Inventory Shrinkage – Causes, Consequences, and Tips
Inventory shrinkage is a common issue in most businesses that deal with physical inventory. The consequences of shrinkage may include financial losses, operational disruptions, and loss of competitiveness. But how does it happen and how to prevent it?
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What is inventory shrinkage?
Inventory shrinkage occurs when the actual quantities in your inventory are smaller than what is recorded in your books or inventory management system. This usually happens due to a combination of factors, including administrative errors, damage, spoilage, theft, and supplier fraud.
According to a Statista report, more than 64% of US retail businesses experienced a yearly shrinkage rate of more than 1% of their total inventory value. And no type of business that deals with physical inventory is immune to shrinkage.
Conducting stocktakes and comparing the results to your inventory records is the most reliable method of discovering inventory loss as this provides concrete evidence of discrepancies.
How to calculate inventory shrinkage?
To calculate the inventory shrinkage value, you can use the following formula:
Shrinkage Value = Inventory Value Record – Physical Inventory Value
Let’s say $80,000 is marked as the company’s inventory value in their accounting records. After an inventory count, the real physical inventory value was calculated to be $78,000. This means the shrinkage value was:
$80,000 – $78,000 = $2,000
Therefore, the company lost $2,000 worth of inventory during the period.
How to calculate the inventory shrinkage rate?
As inventory value can fluctuate, shrinkage value is not the most trustworthy metric for tracking shrinkage over time. To continuously measure shrinkage and use it as a KPI of your inventory management performance, start calculating the inventory shrinkage rate.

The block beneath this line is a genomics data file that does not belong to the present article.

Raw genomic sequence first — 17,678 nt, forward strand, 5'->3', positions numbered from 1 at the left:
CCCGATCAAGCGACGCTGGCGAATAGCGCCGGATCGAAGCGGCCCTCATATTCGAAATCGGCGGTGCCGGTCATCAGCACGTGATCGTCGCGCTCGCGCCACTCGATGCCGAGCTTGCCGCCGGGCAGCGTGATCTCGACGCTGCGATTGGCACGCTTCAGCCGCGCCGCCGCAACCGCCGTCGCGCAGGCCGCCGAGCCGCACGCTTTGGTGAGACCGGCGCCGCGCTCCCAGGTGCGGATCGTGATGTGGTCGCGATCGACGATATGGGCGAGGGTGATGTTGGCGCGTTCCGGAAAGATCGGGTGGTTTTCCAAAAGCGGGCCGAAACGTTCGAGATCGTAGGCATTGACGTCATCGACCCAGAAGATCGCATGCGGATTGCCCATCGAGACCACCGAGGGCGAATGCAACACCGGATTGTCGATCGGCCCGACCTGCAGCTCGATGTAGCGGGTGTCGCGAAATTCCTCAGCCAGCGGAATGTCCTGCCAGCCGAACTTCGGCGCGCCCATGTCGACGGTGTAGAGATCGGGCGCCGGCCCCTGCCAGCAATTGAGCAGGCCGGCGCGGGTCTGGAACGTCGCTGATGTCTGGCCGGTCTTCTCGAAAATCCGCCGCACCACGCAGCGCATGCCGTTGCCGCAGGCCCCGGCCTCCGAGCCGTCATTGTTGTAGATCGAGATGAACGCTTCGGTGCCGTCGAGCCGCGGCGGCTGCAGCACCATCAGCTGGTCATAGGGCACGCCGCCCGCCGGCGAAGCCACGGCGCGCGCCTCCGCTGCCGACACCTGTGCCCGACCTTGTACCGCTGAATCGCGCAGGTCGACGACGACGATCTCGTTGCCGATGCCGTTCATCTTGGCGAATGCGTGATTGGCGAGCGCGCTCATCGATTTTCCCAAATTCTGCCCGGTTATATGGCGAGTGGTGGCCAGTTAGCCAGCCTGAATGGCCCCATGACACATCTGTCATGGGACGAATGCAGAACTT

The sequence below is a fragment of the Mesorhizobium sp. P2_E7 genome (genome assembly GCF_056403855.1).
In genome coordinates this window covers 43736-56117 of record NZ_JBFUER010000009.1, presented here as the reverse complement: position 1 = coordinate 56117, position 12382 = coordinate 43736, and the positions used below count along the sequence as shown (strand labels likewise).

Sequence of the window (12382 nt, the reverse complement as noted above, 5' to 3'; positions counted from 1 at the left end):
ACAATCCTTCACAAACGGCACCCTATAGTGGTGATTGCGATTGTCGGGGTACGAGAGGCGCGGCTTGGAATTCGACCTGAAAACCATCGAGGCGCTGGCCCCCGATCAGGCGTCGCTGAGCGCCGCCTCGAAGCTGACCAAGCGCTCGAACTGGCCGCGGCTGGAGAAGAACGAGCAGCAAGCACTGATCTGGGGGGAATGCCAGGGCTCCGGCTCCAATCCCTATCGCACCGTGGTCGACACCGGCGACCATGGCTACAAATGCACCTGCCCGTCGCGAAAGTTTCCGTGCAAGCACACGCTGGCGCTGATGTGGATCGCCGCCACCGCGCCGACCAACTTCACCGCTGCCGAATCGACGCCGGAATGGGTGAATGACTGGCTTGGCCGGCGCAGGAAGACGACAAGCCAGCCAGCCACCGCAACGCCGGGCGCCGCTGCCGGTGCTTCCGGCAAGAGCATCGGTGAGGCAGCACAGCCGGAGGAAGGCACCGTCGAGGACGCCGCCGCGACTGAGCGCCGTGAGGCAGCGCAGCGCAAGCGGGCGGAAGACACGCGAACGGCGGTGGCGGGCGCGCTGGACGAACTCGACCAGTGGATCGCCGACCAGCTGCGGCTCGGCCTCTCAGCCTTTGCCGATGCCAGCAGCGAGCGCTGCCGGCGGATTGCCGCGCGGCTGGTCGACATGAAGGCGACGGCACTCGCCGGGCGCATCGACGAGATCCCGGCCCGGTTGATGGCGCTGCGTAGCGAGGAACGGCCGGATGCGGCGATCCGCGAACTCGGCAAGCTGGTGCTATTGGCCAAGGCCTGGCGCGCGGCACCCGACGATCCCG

Inventory Shrinkage Rate = Shrinkage Value / Inventory Value Record x 100
Let’s continue with the previous example. The recorded inventory value was $80,000 and shrinkage was $2,000. The shrinkage rate, therefore, was:
$2,000 / $80,000 x 100 = 0.025 x 100 = 2.5%
This means that your shrinkage percentage or the inventory value lost through shrinkage was 2.5%. But how could that happen?
Causes of inventory shrinkage
Inventory shrinkage can be caused by many factors that usually work in combination with one another. Here are some of the most common causes of shrinkage:
- Damage. Damage to inventory items can occur during various stages of the supply chain, from handling in the warehouse to transportation. Physical damage often results in a reduction in the actual inventory levels compared to what is recorded in the accounting books.
- Spoilage. Perishable goods or products with expiration dates can suffer from spoilage. When these items go bad before being sold, it leads to a loss of inventory.
- Production errors. Mistakes in the production process may cause scrapped materials or defective products that need to be written off.
- Employee theft. Internal theft by employees is a significant contributor to inventory loss. When employees pilfer inventory items, it results in a direct loss. While the previous causes of shrinkage can be reported, with the items written off, theft is something that can only be discovered through inventory audits and investigations.
- Shoplifting. Shoplifting by external parties is an extremely common cause of shrinkage in retail environments. It occurs when customers steal products from the store.
- Vendor fraud. Vendor fraud occurs when suppliers manipulate orders or invoices, providing fewer items than what was agreed upon or charging higher prices. This leads to a discrepancy between the actual inventory and the recorded amount.
- Inventory miscounting. Errors in counting inventory during physical inventory counts or cycle counting can lead to inaccuracies in recorded inventory levels. These human errors can result from miscounts, omissions, or double-counting of items.
- Administrative errors. Administrative errors in inventory accounting, such as data entry mistakes, can create discrepancies between actual inventory and recorded amounts. These are often unintentional human errors but can have serious consequences.
Each of these causes of inventory shrinkage represents a potential source of loss for a business. But is monetary loss its only consequence?
Consequences of inventory shrinkage
Inventory shrinkage can lead to a number of consequences. Here are some of the more serious ones:
- Financial loss. One of the most immediate and direct consequences of shrinkage is financial loss. It reduces the value of a company’s assets and directly impacts your bottom line because the cost of the lost inventory is subtracted from revenue without any corresponding benefit from sales.